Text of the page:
Four generations of women travel on a midnight car journey. One of them is dead, one of them is dying, one of them is driving, and one of them is just starting out. Perfect for thoughtful middle-graders and young teen girls.
Mary O'Hara is a sharp and cheeky 12-year-old Dublin schoolgirl who is bravely facing the fact that her beloved Granny is dying. But Granny can't let go of life, and when a mysterious young woman turns up in Mary's street with a message for her Granny, Mary gets pulled into an unlikely adventure. The woman is the ghost of Granny's own mother, who has come to help her daughter say good-bye to her loved ones and guide her safely out of this world. She needs the help of Mary and her mother, Scarlett, who embark on a road trip to the past. Four generations of women travel on a midnight car journey. One of them is dead, one of them is dying, one of them is driving, and one of them is just starting out.
Recommended for thoughtful middle-graders and young teen girls.
Mary O'Hara was walking up her street, to the
house she lived in with her parents and her
brothers. The school bus had dropped her at the corner,
at the bottom of the hill. The street was long, straight, and
quite steep, and there were huge old chestnut trees
growing all along both sides. It was raining, but Mary
wasn't getting very wet, because the leaves and branches
were like a roof above her. Anyway, rain and getting wet
were things that worried adults, but not Mary - or anyone
else under the age of twenty-one. Mary was twelve. She'd
be twelve for another eight months. Then she'd be what
she already felt she was - a teenager.
She came home at the same time most days, and she usually came home with her best friend, Ava. But today was different, because Ava wasn't with Mary. Ava had moved to another part of Dublin the day before, with her family. Today, some of the neighbors looked out their windows and saw Mary, alone. They knew all about it, of course....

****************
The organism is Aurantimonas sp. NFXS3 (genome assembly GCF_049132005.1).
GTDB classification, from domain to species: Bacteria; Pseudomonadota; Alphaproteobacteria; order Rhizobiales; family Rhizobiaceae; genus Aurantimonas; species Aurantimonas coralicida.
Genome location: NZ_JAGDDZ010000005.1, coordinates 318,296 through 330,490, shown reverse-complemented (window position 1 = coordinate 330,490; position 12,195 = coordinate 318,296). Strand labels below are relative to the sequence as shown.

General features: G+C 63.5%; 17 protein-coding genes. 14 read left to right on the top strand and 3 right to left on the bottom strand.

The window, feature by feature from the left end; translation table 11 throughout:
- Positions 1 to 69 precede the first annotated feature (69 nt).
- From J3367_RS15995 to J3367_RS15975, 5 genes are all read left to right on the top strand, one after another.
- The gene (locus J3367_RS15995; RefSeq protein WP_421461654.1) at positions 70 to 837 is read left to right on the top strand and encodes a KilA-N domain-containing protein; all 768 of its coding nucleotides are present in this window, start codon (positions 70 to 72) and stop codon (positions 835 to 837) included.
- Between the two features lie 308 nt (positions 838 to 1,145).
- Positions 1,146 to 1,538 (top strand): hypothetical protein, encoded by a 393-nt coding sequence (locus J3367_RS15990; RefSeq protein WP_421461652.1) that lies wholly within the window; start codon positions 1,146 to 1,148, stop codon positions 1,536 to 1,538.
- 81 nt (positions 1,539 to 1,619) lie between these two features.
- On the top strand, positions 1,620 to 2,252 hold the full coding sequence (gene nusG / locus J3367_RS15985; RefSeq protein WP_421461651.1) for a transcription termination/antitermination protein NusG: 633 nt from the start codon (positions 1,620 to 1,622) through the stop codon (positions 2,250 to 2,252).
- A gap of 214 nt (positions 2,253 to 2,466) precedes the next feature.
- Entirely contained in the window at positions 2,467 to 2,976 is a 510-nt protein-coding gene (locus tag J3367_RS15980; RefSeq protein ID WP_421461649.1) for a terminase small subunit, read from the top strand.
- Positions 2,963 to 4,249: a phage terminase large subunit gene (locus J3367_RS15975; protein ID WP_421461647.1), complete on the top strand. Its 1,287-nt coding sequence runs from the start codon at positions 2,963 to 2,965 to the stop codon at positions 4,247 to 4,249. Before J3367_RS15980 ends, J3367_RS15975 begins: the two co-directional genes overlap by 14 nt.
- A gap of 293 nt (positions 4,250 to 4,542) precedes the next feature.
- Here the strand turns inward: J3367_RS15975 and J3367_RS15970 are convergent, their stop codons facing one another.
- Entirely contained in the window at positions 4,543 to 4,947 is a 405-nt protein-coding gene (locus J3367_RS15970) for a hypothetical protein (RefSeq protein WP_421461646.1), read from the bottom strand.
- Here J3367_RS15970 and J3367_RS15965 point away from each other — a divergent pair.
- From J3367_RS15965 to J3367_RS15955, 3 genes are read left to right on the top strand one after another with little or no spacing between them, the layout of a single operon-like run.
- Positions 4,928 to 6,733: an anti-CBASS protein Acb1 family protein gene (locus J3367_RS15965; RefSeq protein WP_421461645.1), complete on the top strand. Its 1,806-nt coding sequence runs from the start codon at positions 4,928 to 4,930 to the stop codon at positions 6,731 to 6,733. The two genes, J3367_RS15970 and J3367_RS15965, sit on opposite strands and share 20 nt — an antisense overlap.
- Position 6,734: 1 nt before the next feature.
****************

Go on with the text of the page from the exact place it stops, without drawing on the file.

A sensitive, thoughtful middle-grade or young teenaged girl would be the perfect reader for this book, and her mom would enjoy making an afternoon of it too. Doyle's writing reminds me that kids do not need lurid fantasy to draw them in to literature; they are thinking about big, real-life issues just as adults are. A Greyhound of a Girl will give kids a beautiful sense of possibility as they ponder their place in history and the passage of time.
(Reviewed by Jennifer G Wilder).
Full Review (500 words).
Born in 1958 in Dublin, Roddy Doyle is a prolific Irish writer who has found over two decades-worth of material in the humorous, tender, and fraught life of the family. Americans may be most familiar with Doyle's wise-cracking dialog and its lilting Dublin intonations from the popular film adaptations of his Barrytown Trilogy: The Commitments (1987), see trailer below; The Snapper (1990); and The Van (1991). The three stories center around one middle-class Dublin family and their enterprises - a soul band, a teen pregnancy, a fish-and-chips van.
In 1993, Doyle won the Man Booker Prize for Paddy Clarke Ha Ha Ha, a story told from the point of view of a ten-year-old boy living in the Barrytown section of north Dublin. ...
If you liked A Greyhound of a Girl, try these:
Filled with a colorful and unforgettable cast of literary figures, The House at the End of Hope Street is a charming, whimsical novel of hope and feminine wisdom.
What if you could live again and again, until you got it right?
Become a Member
and discover your next great read!
Win the book & DVD
Enter to win The World of Poldark and the full first series on DVD.
Solve this clue:
and be entered to win..
Visitors can view some of BookBrowse for free. Full access is for members only.
Your guide toexceptional books